Asiya Gul Iram and her daughters have lived in Britain for more than a decade, but they rarely leave their home. The three of them sleep in the same bedroom despite having one each. They are all bright, educated women with ambitions, but since 2015 they have lived in fear of being sent to a life of oppression – because of an accusation Asiya vehemently denies.
“My life stopped when I got that letter,” says the 48-year-old, describing the moment she was accused by the Home Office of cheating in an English language test she had completed three years before. “I didn’t cheat. I did nothing wrong. How can they accuse me for something I haven’t done?”
The Pakistani national moved to the UK on a student visa with her husband and daughters, Saba and Shifa Ikram, aged 26 and 30, in 2007. Her relationship with her husband was volatile – she had already attempted to escape from him twice while in Pakistan because he and his relatives wanted their daughters to marry much older men in the family. But when he agreed they could move to Britain, Asiya hoped it was a chance to start anew.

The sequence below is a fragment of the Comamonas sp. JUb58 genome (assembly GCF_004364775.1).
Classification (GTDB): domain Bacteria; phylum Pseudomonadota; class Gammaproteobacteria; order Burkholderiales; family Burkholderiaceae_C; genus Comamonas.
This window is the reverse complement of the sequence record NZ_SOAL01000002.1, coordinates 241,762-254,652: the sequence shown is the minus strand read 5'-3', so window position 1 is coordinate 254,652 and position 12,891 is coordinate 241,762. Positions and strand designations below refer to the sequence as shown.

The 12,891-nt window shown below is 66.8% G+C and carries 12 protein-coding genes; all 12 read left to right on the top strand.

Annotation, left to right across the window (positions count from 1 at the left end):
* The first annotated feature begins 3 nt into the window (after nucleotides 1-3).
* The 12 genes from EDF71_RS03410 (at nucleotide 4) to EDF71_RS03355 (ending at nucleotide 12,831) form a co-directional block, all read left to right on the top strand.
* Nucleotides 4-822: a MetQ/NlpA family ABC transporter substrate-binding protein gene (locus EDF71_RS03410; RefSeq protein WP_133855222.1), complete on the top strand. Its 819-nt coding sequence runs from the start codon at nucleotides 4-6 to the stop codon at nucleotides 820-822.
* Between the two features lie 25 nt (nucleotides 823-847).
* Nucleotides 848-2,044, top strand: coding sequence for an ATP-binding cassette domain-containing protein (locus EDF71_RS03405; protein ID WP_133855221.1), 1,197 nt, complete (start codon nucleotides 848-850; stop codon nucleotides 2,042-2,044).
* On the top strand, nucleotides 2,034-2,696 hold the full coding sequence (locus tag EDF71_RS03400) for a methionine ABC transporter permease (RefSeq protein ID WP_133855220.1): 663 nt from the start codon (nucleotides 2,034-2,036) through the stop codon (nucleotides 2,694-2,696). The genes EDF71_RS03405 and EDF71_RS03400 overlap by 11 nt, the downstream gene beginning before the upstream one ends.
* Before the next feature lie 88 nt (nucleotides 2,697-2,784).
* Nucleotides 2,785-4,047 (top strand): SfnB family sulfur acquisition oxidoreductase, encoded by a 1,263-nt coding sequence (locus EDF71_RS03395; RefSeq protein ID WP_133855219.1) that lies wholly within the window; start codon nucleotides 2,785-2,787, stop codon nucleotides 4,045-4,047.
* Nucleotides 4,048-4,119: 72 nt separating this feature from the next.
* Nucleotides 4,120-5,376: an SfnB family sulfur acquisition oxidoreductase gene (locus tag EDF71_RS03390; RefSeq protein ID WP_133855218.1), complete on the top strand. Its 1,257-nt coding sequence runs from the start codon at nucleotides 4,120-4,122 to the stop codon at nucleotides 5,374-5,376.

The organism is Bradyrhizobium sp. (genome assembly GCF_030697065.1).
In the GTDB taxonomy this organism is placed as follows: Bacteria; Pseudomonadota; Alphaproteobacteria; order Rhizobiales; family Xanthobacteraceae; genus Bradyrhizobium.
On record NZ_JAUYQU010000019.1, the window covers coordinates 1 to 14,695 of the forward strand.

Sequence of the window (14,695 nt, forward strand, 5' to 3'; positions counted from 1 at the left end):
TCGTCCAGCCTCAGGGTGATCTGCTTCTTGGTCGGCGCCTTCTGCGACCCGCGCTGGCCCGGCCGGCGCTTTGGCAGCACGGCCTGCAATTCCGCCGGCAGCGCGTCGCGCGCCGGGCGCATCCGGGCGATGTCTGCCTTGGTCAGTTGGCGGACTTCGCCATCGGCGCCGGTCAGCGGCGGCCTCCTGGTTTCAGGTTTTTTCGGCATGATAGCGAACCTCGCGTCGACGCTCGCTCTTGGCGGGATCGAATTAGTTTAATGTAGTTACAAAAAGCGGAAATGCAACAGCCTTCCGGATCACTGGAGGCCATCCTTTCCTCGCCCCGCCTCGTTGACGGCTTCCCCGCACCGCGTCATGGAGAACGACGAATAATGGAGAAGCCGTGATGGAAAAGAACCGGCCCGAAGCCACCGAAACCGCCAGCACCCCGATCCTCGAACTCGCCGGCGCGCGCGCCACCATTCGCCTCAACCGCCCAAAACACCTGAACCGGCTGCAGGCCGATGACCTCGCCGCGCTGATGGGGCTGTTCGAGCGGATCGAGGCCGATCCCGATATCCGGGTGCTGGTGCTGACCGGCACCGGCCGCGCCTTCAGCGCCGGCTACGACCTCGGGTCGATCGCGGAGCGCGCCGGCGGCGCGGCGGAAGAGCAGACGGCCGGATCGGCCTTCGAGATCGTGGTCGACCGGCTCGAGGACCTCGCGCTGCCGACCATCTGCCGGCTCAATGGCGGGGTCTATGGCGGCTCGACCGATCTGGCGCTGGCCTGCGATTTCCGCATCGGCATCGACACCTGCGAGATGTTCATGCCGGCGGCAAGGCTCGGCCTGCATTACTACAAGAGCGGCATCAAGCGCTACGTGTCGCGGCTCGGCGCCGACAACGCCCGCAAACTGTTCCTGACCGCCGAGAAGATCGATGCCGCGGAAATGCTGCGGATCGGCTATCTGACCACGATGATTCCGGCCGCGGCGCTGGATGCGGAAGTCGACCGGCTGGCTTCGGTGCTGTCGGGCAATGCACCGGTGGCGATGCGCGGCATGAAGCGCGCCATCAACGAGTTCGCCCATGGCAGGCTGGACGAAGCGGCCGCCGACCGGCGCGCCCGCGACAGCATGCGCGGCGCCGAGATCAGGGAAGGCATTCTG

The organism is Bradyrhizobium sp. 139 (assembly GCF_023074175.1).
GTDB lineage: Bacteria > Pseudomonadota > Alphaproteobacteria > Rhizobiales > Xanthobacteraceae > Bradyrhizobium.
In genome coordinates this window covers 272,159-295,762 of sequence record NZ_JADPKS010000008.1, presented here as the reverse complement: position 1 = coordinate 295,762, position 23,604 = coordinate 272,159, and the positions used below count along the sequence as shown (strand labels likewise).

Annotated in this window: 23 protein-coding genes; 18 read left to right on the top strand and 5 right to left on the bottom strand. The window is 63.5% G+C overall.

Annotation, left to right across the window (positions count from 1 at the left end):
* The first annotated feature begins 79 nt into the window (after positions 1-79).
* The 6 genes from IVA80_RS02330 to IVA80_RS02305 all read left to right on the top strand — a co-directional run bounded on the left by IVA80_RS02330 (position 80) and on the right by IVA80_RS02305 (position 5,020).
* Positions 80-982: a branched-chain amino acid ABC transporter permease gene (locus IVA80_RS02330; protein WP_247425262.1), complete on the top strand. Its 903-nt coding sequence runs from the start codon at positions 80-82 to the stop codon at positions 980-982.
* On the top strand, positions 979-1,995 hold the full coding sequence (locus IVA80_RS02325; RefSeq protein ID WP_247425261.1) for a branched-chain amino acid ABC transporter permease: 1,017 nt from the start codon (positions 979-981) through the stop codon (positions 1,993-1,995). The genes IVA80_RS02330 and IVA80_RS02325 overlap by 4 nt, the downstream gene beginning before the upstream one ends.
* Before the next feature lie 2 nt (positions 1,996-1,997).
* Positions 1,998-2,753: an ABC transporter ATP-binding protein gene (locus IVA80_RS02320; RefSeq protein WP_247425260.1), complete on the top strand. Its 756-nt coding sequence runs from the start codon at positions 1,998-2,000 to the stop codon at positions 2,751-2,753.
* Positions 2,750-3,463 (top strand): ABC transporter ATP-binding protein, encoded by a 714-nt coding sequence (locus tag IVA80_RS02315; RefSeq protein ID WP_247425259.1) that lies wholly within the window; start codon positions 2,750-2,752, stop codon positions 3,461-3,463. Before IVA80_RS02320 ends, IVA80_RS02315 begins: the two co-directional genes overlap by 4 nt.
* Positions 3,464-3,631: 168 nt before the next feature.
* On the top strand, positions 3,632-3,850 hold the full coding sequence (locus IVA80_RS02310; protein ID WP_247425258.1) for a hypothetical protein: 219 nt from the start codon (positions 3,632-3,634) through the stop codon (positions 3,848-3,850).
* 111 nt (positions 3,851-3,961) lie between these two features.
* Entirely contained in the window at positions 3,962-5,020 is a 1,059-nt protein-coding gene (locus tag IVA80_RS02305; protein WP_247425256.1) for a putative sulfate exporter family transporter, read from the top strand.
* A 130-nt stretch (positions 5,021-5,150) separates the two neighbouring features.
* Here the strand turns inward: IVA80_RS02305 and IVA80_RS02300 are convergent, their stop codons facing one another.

She began her studies in business administration, commuting from their home in West Drayton to central London. Saba, then 14, started studying for her GCSEs at Rosedale College in Hayes and Shifa, then 18, started working as a shop assistant, while their father got a job working at Morrisons. The family lived a moderately happy life. According to Asiya, her husband would occasionally, spurred by pressure from his relatives in Pakistan, speak of them going back and marrying their daughters into the family. She didn’t like the idea, but she knew that as long as they were settled with studies and work in the UK, it wasn’t something she had to worry about too much.
Everything changed in January 2015, when Asiya – who was at that point on the brink of completing her Bachelors degree in accountancy – became one of thousands of international students accused of cheating in the Test of English for International Communication (TOEIC), which she had taken in 2012. Given no proper right to challenge the decision, they were subsequently told they had no right to stay in the UK.
The Home Office was last month accused by the National Audit Office (NAO) of failing to ensure innocent people were not wrongly targeted in the operation, which saw more than 2,400 students removed from the country. The department has come under increasing pressure to allow those accused to retake the test to prove their innocence.
With no proper opportunity to challenge the decision and no in-country right of appeal, Asiya felt hopeless. Meanwhile, Asiya said she believed her husband saw this as an opportunity to fulfil his relatives’ wishes and go back to Pakistan.